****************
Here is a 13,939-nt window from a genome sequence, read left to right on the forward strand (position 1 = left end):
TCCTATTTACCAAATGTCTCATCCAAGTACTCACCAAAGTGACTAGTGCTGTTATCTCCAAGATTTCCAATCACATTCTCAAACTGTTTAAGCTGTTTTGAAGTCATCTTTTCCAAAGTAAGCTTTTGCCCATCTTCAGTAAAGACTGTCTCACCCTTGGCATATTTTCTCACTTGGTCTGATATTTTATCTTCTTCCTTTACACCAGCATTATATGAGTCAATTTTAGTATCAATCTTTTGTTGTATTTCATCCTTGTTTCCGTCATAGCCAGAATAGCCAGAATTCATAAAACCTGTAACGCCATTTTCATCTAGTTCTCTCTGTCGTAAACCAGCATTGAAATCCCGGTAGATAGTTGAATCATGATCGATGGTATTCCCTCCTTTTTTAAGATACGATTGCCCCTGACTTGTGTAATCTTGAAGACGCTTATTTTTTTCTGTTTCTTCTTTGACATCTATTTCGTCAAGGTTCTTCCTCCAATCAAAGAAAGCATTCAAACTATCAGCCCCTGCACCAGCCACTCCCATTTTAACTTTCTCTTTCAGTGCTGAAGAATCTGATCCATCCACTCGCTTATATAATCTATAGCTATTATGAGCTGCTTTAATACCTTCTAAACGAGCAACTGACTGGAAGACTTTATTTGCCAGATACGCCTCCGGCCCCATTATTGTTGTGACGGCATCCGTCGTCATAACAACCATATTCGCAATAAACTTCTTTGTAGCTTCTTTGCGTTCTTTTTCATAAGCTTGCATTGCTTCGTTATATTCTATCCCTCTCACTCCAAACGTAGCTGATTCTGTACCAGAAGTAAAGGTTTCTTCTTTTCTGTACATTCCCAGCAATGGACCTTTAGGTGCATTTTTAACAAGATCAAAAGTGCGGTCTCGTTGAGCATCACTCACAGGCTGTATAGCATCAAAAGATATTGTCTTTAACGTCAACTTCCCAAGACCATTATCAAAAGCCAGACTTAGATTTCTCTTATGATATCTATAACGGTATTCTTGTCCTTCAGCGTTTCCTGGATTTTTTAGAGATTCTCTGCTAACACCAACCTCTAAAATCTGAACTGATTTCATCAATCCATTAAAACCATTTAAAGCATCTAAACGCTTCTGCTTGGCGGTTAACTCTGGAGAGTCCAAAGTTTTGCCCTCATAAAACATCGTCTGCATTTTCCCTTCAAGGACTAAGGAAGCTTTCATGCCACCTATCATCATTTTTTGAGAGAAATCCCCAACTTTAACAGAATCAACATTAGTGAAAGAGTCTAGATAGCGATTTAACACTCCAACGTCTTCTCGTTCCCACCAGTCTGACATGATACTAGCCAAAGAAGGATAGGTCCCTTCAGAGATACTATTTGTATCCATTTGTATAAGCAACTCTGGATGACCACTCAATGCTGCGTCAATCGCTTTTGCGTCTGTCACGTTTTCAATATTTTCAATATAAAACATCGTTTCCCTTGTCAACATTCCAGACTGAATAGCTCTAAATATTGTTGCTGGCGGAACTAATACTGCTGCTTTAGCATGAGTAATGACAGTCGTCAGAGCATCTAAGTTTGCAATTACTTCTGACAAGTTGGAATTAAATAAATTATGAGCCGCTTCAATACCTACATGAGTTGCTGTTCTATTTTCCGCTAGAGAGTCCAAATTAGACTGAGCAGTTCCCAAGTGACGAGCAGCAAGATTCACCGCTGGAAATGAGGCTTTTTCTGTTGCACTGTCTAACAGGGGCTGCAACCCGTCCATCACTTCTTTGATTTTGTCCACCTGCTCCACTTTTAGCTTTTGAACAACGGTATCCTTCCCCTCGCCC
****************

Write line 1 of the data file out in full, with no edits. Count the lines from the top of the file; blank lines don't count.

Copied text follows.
Here is a 13,939-nt window from a genome sequence, read left to right on the forward strand (position 1 = left end):